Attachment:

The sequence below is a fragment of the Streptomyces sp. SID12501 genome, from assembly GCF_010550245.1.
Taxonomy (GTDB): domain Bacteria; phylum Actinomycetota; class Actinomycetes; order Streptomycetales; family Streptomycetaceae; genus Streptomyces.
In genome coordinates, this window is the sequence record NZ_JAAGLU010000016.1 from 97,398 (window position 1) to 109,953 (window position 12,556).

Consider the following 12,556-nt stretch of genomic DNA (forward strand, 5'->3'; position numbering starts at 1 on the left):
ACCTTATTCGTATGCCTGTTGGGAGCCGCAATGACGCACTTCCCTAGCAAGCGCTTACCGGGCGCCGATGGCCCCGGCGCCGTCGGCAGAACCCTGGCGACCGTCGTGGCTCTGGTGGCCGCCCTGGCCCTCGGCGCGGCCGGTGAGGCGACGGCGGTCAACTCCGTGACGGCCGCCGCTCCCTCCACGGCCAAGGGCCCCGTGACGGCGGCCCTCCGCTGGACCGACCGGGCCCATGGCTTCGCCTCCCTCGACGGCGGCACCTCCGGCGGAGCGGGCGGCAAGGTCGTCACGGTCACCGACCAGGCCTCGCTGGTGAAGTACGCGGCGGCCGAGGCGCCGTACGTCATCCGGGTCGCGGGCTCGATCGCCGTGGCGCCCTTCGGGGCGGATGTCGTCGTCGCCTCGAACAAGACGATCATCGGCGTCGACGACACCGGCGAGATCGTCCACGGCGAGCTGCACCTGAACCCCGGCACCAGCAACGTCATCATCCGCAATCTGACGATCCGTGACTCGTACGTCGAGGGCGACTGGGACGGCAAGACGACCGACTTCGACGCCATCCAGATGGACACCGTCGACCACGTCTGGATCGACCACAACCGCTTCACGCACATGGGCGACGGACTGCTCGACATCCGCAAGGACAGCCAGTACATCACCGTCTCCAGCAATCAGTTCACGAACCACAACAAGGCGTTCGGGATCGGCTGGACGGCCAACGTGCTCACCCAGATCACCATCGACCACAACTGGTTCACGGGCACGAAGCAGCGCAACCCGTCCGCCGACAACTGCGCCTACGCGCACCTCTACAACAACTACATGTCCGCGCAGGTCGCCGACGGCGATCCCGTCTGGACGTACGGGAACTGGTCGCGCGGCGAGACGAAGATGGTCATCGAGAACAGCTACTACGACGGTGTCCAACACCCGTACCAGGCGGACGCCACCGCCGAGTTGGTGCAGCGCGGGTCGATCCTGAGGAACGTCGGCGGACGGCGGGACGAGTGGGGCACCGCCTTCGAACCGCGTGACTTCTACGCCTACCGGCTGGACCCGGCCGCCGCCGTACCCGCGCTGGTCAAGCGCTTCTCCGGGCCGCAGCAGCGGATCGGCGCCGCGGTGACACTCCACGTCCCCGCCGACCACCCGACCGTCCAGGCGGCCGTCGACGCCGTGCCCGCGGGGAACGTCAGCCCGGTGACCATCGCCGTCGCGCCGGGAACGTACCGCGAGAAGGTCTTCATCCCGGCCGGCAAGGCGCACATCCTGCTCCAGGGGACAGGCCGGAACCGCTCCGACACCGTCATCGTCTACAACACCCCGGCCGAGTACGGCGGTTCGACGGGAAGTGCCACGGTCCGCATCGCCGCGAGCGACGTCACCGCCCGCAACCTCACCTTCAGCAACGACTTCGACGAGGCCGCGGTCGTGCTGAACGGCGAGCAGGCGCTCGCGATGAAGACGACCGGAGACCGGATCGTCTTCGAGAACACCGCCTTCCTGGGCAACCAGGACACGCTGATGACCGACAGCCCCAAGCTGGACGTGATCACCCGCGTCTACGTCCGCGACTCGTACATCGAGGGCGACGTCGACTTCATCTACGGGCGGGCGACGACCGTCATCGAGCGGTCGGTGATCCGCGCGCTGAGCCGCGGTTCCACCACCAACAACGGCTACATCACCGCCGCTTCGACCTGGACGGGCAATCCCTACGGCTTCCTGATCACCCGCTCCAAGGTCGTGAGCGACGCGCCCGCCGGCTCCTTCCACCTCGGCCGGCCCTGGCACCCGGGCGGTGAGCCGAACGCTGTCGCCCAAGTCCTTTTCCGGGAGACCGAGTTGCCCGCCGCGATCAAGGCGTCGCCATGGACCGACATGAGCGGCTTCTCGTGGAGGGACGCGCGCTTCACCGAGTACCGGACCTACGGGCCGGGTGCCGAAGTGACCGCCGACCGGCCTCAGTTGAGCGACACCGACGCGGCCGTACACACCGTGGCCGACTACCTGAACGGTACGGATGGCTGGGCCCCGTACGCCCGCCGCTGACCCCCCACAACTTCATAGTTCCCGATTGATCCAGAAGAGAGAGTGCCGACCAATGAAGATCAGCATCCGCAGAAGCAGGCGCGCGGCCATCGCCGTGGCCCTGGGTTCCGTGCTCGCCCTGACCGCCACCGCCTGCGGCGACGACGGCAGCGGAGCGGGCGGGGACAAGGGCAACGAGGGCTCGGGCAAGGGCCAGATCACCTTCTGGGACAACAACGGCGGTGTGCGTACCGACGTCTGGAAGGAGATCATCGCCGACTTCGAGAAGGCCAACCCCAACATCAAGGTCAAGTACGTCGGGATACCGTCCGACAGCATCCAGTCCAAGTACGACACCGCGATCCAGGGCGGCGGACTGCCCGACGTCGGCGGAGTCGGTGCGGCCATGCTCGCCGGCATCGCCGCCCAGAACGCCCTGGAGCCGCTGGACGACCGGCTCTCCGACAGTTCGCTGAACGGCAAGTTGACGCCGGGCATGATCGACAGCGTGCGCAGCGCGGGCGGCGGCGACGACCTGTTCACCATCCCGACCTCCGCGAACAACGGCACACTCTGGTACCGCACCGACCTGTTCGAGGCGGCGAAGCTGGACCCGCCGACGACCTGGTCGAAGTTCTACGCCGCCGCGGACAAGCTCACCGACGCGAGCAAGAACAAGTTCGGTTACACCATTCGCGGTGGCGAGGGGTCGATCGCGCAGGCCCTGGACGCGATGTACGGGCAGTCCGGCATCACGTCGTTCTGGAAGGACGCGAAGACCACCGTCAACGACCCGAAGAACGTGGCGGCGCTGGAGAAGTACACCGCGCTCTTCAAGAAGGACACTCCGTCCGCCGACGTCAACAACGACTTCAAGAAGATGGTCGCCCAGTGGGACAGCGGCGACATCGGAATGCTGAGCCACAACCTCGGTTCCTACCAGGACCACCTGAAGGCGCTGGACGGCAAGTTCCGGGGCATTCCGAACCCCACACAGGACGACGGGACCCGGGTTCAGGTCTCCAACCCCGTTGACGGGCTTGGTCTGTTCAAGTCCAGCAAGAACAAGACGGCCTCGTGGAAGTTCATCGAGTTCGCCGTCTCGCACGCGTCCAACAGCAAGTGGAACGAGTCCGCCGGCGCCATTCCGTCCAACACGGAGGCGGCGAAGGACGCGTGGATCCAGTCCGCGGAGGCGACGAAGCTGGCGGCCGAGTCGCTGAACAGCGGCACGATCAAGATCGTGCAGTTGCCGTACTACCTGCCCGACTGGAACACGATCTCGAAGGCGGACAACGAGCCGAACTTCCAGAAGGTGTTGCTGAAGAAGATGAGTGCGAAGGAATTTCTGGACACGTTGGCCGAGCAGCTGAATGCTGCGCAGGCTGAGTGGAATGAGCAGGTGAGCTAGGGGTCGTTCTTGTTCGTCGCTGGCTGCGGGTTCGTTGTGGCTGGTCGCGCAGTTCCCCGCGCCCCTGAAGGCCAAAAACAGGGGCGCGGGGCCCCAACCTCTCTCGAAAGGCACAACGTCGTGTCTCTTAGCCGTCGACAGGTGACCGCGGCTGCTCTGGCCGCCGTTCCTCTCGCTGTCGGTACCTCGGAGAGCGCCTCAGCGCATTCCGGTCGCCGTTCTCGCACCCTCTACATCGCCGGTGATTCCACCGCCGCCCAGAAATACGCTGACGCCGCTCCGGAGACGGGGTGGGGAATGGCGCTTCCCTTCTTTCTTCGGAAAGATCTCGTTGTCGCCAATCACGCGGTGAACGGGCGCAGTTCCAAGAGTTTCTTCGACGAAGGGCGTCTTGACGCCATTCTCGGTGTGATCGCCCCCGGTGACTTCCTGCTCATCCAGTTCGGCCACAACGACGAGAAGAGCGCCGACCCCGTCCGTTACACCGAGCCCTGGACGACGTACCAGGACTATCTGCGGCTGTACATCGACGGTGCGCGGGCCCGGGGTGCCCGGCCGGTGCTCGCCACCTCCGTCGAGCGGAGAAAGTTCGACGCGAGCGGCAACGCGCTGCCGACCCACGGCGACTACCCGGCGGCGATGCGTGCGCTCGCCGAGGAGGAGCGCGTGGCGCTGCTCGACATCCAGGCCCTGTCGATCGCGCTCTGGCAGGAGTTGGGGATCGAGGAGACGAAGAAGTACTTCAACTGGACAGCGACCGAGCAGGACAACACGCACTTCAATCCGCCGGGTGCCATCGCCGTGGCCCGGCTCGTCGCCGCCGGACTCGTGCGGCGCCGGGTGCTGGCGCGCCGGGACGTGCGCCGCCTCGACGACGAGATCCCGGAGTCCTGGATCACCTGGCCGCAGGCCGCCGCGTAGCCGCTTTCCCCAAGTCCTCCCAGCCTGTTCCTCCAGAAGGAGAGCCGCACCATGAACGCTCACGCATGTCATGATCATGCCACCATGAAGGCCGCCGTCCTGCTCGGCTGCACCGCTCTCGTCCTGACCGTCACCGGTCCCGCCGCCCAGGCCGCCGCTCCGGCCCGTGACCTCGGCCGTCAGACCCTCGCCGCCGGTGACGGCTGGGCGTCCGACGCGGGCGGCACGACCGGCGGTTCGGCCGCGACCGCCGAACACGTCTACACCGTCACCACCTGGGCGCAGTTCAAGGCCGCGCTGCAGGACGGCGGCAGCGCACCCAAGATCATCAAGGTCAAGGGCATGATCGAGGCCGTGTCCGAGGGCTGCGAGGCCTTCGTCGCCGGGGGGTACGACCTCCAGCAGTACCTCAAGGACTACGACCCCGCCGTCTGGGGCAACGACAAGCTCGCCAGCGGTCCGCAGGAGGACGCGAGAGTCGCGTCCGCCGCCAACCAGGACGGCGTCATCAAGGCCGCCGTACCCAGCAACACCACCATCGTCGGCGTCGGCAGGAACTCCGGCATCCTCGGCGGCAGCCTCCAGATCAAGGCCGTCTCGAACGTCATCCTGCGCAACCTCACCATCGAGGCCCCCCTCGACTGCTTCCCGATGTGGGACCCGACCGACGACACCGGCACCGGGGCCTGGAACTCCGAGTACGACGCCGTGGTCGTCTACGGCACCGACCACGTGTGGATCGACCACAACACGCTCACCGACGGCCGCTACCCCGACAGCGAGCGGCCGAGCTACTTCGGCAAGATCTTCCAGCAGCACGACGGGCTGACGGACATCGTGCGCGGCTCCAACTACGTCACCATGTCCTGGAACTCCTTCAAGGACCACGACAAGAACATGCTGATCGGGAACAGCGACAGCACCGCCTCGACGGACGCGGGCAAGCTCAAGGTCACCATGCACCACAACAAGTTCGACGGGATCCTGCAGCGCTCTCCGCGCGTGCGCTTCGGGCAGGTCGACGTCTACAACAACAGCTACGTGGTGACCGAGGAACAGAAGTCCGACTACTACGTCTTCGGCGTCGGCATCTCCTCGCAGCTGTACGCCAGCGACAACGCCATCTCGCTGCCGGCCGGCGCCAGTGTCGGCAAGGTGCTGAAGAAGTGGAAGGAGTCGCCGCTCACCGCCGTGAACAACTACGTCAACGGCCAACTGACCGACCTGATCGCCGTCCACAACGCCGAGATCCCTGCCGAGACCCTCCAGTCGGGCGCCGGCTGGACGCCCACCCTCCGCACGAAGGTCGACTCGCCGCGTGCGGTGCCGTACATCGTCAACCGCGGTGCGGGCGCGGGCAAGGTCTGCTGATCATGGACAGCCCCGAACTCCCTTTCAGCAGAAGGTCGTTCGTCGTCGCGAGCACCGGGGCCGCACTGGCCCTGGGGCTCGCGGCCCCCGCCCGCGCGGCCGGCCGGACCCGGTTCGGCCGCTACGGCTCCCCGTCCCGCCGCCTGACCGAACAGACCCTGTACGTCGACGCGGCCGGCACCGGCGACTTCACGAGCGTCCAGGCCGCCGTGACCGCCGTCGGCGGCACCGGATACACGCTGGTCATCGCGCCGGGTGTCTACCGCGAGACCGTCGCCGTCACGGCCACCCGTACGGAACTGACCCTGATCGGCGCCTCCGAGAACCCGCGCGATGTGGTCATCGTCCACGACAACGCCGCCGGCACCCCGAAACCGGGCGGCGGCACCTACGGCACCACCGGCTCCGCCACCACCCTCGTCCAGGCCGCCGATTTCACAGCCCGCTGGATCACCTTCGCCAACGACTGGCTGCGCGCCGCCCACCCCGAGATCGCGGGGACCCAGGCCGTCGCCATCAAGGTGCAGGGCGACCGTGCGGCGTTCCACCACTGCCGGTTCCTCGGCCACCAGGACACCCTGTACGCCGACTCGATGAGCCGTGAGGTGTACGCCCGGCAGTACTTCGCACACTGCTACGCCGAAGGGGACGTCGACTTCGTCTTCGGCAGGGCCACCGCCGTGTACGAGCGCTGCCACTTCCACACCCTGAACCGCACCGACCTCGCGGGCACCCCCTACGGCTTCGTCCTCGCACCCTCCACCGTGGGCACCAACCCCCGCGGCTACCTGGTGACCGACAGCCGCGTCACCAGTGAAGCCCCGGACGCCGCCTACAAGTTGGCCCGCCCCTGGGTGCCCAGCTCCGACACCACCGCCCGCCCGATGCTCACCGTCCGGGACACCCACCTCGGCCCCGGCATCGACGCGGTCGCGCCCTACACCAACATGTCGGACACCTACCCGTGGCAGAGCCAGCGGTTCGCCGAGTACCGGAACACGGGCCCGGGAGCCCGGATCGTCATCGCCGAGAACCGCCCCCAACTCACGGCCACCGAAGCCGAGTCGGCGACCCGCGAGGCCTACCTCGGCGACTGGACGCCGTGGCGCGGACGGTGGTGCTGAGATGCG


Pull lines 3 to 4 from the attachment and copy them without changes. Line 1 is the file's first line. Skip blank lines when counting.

In genome coordinates, this window is the sequence record NZ_JAAGLU010000016.1 from 97,398 (window position 1) to 109,953 (window position 12,556).

Consider the following 12,556-nt stretch of genomic DNA (forward strand, 5'->3'; position numbering starts at 1 on the left):